Gita Daily Readings

5th June
Chapter VII: 16-17

Four kinds of virtuous men worship me, Oh Arjuna. They are the distressed, the seeker of knowledge, the seeker of wealth and the wise, Oh lord of the Bharatas.

Of them the wise, ever steadfast and devoted to the one, excels; for I am exceedingly dear to the wise and he is dear to me.


To pray and to worship God motivelessly is of course good. Some people feel that it is a sign of depravity to pray for selfish ends and material advantages. Here, Krishna disagrees: they who worship him for these are surely virtuous men (not necessarily wise). The poor man who prays to God for wealth is surely nobler and more virtuous than the thief or dacoit. The sick man who prays for relief is better than the drug addict. In fact, one of the purposes of poverty and sickness is to turn man to God. Unconsciously the poor and sick recognize this if they are virtuous and that recognition or awareness comes by God's grace. A hot pan will burn your finger, whether you touch it knowingly or unknowingly. Even so, the fire of God's power will devour desire and ignorance whether you touch it deliberately or accidentally. Thus, prayer is good whatever the motive. When the prayer-contact is made, the Lord's love burns to ashes all earthly desires and frees us from all selfishness and egoism.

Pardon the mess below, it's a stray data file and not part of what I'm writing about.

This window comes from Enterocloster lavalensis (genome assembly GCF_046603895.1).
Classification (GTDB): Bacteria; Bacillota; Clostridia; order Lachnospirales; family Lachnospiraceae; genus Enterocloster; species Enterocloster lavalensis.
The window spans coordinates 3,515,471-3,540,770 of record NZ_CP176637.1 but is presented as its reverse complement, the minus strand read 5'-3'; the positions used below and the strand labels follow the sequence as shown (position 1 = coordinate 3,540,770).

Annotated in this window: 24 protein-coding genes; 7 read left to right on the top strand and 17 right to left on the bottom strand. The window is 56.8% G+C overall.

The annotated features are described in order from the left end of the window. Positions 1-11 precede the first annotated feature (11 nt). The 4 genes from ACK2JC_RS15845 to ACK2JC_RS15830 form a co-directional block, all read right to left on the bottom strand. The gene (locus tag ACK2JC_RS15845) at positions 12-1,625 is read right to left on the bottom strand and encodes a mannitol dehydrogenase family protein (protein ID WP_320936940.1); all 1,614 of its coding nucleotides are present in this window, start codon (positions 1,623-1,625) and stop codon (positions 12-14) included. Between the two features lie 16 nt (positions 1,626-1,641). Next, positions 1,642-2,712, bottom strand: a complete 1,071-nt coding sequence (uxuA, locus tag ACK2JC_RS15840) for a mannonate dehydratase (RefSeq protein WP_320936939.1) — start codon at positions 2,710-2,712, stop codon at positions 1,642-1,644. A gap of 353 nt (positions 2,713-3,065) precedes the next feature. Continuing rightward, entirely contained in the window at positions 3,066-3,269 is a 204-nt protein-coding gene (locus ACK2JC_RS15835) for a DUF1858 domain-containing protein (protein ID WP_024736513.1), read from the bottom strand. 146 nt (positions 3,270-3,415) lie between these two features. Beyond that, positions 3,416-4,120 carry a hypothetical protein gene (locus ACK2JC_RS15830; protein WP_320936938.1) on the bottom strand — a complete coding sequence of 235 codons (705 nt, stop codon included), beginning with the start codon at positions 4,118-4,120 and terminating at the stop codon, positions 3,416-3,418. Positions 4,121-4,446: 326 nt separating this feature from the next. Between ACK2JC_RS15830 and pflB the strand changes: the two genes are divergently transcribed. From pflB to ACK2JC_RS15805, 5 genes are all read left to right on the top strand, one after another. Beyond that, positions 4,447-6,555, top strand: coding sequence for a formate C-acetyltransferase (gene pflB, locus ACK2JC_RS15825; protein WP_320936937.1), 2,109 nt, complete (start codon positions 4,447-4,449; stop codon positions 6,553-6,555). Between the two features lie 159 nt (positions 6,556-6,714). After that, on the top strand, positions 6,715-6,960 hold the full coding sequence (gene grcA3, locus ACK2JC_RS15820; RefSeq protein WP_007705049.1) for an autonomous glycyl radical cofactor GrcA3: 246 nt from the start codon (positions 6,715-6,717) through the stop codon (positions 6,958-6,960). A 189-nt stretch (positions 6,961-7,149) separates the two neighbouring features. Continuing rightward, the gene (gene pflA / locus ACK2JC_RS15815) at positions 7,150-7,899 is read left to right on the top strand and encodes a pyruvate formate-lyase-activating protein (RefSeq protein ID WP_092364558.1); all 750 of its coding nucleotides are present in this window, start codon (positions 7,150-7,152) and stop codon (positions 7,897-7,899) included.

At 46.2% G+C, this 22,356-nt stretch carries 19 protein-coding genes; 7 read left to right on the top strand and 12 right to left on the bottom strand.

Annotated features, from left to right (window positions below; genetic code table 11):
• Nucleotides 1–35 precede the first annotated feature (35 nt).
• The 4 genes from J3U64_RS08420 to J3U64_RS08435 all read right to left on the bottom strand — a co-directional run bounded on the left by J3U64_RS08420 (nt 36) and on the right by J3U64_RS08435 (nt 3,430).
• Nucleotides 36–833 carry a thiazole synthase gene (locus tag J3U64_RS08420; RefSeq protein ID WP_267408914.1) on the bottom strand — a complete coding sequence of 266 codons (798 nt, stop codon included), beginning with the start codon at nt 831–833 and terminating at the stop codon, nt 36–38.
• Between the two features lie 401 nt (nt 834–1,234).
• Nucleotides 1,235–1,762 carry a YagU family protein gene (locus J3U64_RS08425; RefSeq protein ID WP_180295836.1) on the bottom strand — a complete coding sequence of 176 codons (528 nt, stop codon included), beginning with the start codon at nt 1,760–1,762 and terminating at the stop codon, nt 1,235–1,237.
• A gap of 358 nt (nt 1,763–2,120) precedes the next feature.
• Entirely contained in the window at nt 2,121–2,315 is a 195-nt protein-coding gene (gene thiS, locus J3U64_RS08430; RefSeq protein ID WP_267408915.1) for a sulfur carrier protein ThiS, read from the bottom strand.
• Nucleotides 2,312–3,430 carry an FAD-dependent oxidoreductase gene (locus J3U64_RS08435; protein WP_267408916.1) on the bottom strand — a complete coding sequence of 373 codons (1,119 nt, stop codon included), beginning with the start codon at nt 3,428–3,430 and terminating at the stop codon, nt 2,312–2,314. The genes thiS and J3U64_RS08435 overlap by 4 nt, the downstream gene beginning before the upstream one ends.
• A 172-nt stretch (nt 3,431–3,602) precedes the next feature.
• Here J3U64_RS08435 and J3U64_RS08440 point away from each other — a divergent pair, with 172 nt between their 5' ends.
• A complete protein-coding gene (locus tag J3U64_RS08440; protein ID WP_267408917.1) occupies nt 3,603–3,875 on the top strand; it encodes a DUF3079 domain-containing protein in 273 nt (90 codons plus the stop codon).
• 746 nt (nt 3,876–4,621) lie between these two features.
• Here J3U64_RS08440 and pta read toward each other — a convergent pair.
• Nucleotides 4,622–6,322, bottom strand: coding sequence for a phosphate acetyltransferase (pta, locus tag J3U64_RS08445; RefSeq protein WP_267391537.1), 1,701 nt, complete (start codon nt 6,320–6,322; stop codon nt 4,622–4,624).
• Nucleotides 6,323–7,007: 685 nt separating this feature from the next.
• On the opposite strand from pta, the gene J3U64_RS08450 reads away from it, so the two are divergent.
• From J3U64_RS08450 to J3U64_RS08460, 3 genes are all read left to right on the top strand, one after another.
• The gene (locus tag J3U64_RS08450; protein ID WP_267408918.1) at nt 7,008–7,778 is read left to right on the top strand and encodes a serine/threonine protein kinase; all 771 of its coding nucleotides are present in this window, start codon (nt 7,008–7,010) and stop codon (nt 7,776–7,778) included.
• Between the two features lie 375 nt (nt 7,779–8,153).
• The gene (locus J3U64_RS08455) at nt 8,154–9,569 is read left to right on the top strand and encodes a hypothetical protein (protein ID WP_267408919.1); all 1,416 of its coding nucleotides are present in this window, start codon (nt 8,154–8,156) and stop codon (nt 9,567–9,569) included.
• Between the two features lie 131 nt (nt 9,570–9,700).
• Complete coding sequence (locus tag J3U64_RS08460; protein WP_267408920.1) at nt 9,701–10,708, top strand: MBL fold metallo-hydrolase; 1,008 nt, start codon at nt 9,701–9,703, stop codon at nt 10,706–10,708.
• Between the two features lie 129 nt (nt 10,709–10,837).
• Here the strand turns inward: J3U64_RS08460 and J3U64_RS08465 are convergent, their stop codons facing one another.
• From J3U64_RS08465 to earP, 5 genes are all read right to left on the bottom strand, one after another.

However, this does not minimize the glory of unselfish love of God for his own sake. The wise man, jnani, who loves God motivelessly is supreme. He knows the appearance as appearance, and therefore he knows the reality of the appearance. He is fully aware that the diverse world phenomena are purely manifestations of God's divine nature. Hence, he knows that he loves God because he cannot help doing so since God is the very soul of his soul. He knows, too, that this eternal unity or oneness is expressed in him as irrepressible love. He is the pure iron needle; God is the magnet. In his case the devotion and surrender are natural. He rests in God, in unbroken, eternal communion.

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